Join the Decades of Horror: The Classic Era Grue Crew for this episode â€“ Erin Miskell, Jeff Mohr, and Joseph Perry â€“ as we take our second journey in a row to Transylvania, this time to take in the silent scream splendor of Nosferatu (1922), the first cinematic version of Bram Stokerâ€™s classic novel Dracula.
Decades of Horror: The Classic Era
Episode 21 â€“ Nosferatu (1922)
Nosferatu is most definitely based on Bram Stokerâ€™s novel, but it is just as definitely an unofficial version. The filmmakers intentionally avoided obtaining the rights from the Stoker family, hence, the names along with a few other details, were changed to protect the not-so-innocent. As a result of their unsuccessful subterfuge, Dracula becomes Count Orlok/Nosferatu (Max Schreck), Harker is converted to Hutter (Gustav von Wangenheim), Mina is replaced by Ellen (Greta SchrÃ¶der), Renfield is changed to Knock (Alexander Granach), and a new way to kill the undead is devised.
Directed by German expressionist legend F. W. Murnau, Nosferatu reinforces the directorâ€™s reputation as master of shadows. Jeff marvels at the shadows and shot composition of nearly every scene. This episodeâ€™s Grue Crew all agree that Henrik Galeenâ€™s screenplay loses much of the character depth present in Stokerâ€™s novel. Produced by Enrico Dieckmann and Albin Grau, Nosferatu was most influenced by Grau who also served as art director and costume designer, and even created some of the poster art.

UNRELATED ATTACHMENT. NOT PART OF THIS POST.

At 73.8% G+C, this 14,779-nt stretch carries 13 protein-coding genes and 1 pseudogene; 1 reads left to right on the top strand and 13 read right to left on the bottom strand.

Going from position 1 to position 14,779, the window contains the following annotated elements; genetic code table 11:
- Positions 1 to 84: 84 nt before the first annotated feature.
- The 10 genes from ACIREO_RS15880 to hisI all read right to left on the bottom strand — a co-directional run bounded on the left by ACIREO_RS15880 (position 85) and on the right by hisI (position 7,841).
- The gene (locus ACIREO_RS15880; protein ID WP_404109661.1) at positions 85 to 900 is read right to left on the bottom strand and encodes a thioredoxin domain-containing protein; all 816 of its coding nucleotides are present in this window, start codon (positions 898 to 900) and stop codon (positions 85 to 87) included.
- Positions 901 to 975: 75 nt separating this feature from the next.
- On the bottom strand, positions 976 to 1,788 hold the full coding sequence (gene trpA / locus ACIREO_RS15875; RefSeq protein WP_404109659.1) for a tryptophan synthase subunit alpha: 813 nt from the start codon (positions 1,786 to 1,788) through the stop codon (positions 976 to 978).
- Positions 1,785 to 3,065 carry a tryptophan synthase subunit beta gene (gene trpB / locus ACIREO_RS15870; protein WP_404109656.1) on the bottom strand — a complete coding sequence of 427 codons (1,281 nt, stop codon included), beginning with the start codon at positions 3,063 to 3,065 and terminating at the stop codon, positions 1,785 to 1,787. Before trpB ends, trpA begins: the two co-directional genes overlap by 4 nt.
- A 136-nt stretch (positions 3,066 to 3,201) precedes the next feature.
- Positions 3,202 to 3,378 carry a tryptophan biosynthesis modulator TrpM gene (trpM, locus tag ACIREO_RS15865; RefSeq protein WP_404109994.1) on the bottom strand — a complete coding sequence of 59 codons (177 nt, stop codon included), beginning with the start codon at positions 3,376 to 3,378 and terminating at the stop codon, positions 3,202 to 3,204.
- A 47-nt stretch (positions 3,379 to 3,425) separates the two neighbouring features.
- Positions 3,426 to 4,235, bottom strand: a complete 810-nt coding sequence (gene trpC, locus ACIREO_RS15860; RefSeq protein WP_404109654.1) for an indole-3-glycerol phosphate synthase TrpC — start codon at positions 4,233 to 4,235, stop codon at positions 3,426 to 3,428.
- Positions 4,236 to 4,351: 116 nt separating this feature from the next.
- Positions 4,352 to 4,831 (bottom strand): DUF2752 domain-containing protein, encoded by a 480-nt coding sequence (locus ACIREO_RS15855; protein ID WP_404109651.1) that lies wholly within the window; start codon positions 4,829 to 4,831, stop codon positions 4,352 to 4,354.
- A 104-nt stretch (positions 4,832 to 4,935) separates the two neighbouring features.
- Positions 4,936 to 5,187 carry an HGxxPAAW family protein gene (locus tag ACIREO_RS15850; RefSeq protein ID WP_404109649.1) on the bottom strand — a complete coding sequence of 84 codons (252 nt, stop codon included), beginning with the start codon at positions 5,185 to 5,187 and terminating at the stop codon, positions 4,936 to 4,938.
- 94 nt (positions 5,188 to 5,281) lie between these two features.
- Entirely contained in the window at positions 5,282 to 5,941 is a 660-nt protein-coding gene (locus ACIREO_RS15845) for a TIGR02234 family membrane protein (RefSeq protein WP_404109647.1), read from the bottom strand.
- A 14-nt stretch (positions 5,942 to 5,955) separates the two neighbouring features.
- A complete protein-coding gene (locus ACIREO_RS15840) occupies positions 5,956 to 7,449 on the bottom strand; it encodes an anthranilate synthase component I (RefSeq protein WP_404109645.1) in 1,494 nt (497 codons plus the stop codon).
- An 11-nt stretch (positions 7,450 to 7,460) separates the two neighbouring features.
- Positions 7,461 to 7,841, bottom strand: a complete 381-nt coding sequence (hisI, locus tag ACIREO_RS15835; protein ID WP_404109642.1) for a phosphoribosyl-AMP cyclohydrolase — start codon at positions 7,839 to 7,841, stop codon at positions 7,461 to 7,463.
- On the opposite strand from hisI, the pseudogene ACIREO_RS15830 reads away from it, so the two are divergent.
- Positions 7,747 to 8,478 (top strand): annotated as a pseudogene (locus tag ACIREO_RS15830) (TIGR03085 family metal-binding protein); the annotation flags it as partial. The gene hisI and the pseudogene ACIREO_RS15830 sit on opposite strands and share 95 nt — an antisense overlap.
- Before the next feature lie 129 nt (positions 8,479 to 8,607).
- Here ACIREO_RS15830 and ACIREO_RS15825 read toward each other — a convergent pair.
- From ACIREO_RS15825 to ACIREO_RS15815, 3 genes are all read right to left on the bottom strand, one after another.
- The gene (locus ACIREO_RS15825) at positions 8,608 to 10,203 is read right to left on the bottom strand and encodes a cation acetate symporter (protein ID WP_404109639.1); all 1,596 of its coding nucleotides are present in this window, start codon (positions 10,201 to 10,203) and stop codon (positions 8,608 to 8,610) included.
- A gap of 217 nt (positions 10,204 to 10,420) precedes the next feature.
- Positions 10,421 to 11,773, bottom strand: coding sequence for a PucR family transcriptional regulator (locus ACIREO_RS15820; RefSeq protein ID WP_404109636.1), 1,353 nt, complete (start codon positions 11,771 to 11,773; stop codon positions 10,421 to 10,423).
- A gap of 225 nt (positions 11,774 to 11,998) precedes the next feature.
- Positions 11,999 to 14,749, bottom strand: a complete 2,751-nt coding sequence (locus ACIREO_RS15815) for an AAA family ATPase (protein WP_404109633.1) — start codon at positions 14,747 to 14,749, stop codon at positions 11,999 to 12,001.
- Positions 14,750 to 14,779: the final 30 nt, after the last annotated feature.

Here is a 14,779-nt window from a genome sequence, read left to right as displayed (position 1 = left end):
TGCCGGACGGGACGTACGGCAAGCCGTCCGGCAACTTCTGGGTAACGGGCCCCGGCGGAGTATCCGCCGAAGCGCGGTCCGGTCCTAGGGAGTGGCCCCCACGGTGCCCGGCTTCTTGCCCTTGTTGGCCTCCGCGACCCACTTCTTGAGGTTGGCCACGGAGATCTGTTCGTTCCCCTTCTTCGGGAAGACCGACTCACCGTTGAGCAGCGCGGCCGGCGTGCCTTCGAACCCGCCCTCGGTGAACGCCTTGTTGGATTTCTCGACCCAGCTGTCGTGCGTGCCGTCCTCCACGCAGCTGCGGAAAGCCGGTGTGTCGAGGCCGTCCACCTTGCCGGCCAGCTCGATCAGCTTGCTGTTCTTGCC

It is hard to imagine Max Schreck as a normal human being after witnessing his portrayal of Count Orlok. In fact, many people over the years have speculated he was a real vampire.
Joseph makes sure we discuss Alexander Granachâ€™s performance. His version of Knock seems to have set the mold for future portrayals of Renfield. Erin expresses her concerns for the dangers of one-dimensional female characters, such as Ellen, who represent pure good and whose only purpose throughout the film is to sacrifice herself for the benefit of everyone else.
All in all, they all agree. If you havenâ€™t seen Nosferatu (1922), whatâ€™s the hold-up?
We plan to release a new episode every other week. The next episode in our very flexible schedule is another James Whale classic, The Old Dark House (1932), selected and hosted by Chad Hunt.
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